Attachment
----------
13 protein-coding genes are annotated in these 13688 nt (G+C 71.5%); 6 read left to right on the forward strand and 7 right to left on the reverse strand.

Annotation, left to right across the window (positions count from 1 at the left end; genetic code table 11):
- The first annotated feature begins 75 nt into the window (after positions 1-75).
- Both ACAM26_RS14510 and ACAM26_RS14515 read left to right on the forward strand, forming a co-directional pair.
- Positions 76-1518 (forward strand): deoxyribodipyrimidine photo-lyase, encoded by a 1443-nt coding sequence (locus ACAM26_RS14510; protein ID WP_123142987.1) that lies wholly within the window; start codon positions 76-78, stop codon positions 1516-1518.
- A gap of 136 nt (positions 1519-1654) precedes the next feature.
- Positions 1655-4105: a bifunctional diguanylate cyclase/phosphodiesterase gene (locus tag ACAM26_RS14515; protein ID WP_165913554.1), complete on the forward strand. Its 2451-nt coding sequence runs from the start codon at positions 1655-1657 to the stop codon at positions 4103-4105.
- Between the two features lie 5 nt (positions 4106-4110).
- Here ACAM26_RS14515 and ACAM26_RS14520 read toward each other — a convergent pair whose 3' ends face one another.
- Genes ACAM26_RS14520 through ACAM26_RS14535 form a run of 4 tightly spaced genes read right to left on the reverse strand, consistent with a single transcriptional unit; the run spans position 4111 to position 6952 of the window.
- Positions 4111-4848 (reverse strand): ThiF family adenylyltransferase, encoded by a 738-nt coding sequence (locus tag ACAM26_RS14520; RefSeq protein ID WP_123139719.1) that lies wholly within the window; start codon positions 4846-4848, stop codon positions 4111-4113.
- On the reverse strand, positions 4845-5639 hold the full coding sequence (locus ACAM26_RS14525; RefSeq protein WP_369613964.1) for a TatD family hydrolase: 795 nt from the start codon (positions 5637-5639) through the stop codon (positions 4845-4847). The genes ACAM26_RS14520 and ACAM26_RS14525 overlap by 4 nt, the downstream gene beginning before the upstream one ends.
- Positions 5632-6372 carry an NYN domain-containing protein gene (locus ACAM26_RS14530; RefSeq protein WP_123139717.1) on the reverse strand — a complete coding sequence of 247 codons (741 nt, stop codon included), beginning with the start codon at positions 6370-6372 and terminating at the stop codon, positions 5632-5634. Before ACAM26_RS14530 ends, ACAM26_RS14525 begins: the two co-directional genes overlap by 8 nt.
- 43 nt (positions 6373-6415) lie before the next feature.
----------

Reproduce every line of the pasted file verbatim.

13 protein-coding genes are annotated in these 13688 nt (G+C 71.5%); 6 read left to right on the forward strand and 7 right to left on the reverse strand.

Annotation, left to right across the window (positions count from 1 at the left end; genetic code table 11):
- The first annotated feature begins 75 nt into the window (after positions 1-75).
- Both ACAM26_RS14510 and ACAM26_RS14515 read left to right on the forward strand, forming a co-directional pair.
- Positions 76-1518 (forward strand): deoxyribodipyrimidine photo-lyase, encoded by a 1443-nt coding sequence (locus ACAM26_RS14510; protein ID WP_123142987.1) that lies wholly within the window; start codon positions 76-78, stop codon positions 1516-1518.
- A gap of 136 nt (positions 1519-1654) precedes the next feature.
- Positions 1655-4105: a bifunctional diguanylate cyclase/phosphodiesterase gene (locus tag ACAM26_RS14515; protein ID WP_165913554.1), complete on the forward strand. Its 2451-nt coding sequence runs from the start codon at positions 1655-1657 to the stop codon at positions 4103-4105.
- Between the two features lie 5 nt (positions 4106-4110).
- Here ACAM26_RS14515 and ACAM26_RS14520 read toward each other — a convergent pair whose 3' ends face one another.
- Genes ACAM26_RS14520 through ACAM26_RS14535 form a run of 4 tightly spaced genes read right to left on the reverse strand, consistent with a single transcriptional unit; the run spans position 4111 to position 6952 of the window.
- Positions 4111-4848 (reverse strand): ThiF family adenylyltransferase, encoded by a 738-nt coding sequence (locus tag ACAM26_RS14520; RefSeq protein ID WP_123139719.1) that lies wholly within the window; start codon positions 4846-4848, stop codon positions 4111-4113.
- On the reverse strand, positions 4845-5639 hold the full coding sequence (locus ACAM26_RS14525; RefSeq protein WP_369613964.1) for a TatD family hydrolase: 795 nt from the start codon (positions 5637-5639) through the stop codon (positions 4845-4847). The genes ACAM26_RS14520 and ACAM26_RS14525 overlap by 4 nt, the downstream gene beginning before the upstream one ends.
- Positions 5632-6372 carry an NYN domain-containing protein gene (locus ACAM26_RS14530; RefSeq protein WP_123139717.1) on the reverse strand — a complete coding sequence of 247 codons (741 nt, stop codon included), beginning with the start codon at positions 6370-6372 and terminating at the stop codon, positions 5632-5634. Before ACAM26_RS14530 ends, ACAM26_RS14525 begins: the two co-directional genes overlap by 8 nt.
- 43 nt (positions 6373-6415) lie before the next feature.